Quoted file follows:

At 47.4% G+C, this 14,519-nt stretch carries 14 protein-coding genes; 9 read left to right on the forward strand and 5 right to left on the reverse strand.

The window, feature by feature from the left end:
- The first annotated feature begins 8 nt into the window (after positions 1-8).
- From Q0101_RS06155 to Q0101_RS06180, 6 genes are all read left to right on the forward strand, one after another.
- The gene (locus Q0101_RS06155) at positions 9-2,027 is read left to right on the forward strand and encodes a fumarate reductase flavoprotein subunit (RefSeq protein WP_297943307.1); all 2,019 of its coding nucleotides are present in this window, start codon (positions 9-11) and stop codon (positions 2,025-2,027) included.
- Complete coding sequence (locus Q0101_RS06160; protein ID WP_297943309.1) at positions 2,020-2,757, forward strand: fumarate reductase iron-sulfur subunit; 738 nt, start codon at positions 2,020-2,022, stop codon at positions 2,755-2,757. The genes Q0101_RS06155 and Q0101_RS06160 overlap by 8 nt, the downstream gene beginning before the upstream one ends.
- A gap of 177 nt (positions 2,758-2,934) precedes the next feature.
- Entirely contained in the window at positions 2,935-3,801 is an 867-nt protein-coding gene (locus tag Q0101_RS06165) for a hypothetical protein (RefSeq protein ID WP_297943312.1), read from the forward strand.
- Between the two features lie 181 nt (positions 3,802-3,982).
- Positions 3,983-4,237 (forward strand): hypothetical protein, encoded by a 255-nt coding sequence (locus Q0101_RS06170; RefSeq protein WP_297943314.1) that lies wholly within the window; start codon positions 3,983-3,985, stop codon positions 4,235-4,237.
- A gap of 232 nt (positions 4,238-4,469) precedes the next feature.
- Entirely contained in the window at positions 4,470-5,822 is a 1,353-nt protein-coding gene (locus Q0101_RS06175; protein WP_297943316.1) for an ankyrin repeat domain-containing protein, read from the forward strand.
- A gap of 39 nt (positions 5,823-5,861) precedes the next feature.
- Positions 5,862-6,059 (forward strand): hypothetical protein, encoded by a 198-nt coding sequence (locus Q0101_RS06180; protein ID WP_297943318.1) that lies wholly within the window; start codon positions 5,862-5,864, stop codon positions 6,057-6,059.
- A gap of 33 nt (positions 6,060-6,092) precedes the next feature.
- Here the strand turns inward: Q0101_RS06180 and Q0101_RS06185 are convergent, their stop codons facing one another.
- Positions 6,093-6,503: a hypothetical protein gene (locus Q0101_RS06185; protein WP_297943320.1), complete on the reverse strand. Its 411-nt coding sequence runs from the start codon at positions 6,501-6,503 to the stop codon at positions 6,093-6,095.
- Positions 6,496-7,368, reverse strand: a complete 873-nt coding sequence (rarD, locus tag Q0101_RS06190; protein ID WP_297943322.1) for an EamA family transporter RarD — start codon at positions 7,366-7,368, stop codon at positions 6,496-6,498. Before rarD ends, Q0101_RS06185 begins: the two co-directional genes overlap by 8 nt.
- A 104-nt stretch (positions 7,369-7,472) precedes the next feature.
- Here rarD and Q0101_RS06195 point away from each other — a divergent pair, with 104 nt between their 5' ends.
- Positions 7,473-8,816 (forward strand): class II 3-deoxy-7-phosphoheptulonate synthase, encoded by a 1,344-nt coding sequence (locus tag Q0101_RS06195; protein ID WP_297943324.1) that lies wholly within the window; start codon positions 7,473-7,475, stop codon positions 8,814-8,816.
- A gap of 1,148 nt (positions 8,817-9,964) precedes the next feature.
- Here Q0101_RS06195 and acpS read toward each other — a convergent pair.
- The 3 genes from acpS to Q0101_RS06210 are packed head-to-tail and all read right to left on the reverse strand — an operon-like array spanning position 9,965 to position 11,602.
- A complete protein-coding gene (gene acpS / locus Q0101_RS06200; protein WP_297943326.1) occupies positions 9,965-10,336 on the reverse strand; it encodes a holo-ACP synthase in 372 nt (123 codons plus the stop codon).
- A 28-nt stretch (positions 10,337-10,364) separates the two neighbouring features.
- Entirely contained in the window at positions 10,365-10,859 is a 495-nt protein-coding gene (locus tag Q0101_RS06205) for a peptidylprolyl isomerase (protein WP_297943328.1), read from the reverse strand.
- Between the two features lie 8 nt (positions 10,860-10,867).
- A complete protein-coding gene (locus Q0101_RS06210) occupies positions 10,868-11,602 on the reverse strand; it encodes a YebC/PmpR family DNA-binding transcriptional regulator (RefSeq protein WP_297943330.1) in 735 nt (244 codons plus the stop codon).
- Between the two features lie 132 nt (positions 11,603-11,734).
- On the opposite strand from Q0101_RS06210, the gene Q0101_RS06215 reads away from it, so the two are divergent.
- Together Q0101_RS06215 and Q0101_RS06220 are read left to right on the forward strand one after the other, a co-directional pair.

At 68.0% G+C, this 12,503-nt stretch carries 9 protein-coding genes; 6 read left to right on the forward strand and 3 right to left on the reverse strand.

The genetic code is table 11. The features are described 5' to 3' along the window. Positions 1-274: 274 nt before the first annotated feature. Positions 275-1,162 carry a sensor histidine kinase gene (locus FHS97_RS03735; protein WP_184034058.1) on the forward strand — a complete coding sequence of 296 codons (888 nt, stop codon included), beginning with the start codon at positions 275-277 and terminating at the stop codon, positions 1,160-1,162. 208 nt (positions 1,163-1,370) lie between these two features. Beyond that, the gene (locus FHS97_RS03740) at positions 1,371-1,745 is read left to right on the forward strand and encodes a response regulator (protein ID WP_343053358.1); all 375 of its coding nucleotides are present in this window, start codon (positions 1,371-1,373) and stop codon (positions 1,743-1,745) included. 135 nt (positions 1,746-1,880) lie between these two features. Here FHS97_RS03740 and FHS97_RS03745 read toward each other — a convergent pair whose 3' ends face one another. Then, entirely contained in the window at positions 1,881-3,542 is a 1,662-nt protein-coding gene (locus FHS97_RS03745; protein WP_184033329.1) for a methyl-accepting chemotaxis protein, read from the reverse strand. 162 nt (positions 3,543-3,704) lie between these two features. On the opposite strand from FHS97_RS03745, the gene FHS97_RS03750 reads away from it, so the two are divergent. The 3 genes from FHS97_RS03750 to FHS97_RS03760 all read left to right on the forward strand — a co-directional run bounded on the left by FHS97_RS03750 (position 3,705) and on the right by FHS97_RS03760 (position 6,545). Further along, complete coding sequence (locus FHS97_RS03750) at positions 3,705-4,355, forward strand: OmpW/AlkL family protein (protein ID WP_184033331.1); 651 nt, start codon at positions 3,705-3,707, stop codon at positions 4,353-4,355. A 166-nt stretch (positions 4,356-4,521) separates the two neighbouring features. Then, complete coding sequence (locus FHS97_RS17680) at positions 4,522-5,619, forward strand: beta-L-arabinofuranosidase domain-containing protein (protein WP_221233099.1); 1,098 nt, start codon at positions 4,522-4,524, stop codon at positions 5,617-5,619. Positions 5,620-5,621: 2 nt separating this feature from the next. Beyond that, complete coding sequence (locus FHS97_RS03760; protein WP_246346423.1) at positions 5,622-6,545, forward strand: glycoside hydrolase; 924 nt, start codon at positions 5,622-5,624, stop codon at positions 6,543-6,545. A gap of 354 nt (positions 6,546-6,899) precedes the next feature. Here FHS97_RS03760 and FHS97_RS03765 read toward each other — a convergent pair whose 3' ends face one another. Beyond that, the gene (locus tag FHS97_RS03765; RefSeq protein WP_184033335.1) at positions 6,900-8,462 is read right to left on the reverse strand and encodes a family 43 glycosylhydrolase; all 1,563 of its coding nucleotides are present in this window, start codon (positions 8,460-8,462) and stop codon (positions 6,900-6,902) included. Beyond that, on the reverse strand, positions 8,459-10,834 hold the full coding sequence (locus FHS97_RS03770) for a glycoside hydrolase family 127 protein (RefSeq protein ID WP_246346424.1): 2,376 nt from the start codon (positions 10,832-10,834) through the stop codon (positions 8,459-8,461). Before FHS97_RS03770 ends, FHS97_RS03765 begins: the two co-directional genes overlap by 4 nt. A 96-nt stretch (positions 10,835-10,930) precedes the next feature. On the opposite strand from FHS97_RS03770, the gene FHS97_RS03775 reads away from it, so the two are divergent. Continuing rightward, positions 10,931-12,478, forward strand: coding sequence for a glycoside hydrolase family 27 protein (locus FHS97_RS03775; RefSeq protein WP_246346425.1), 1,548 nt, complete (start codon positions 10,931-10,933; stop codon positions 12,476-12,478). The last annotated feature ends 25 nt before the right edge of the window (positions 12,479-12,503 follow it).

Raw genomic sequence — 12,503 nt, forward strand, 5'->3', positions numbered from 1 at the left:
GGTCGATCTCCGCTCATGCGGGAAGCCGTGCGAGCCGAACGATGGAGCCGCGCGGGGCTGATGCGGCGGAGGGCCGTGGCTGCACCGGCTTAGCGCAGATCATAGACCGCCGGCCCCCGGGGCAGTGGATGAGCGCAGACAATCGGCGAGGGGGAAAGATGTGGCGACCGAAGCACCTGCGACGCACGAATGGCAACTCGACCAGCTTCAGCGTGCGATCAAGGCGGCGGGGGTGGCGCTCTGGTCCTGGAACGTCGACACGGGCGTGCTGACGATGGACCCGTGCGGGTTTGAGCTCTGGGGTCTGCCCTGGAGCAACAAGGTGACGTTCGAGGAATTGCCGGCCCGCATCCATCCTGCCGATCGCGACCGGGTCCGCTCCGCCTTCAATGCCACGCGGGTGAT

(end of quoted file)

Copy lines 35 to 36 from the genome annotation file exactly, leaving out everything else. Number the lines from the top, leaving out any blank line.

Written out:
Raw genomic sequence — 12,503 nt, forward strand, 5'->3', positions numbered from 1 at the left:
GGTCGATCTCCGCTCATGCGGGAAGCCGTGCGAGCCGAACGATGGAGCCGCGCGGGGCTGATGCGGCGGAGGGCCGTGGCTGCACCGGCTTAGCGCAGATCATAGACCGCCGGCCCCCGGGGCAGTGGATGAGCGCAGACAATCGGCGAGGGGGAAAGATGTGGCGACCGAAGCACCTGCGACGCACGAATGGCAACTCGACCAGCTTCAGCGTGCGATCAAGGCGGCGGGGGTGGCGCTCTGGTCCTGGAACGTCGACACGGGCGTGCTGACGATGGACCCGTGCGGGTTTGAGCTCTGGGGTCTGCCCTGGAGCAACAAGGTGACGTTCGAGGAATTGCCGGCCCGCATCCATCCTGCCGATCGCGACCGGGTCCGCTCCGCCTTCAATGCCACGCGGGTGAT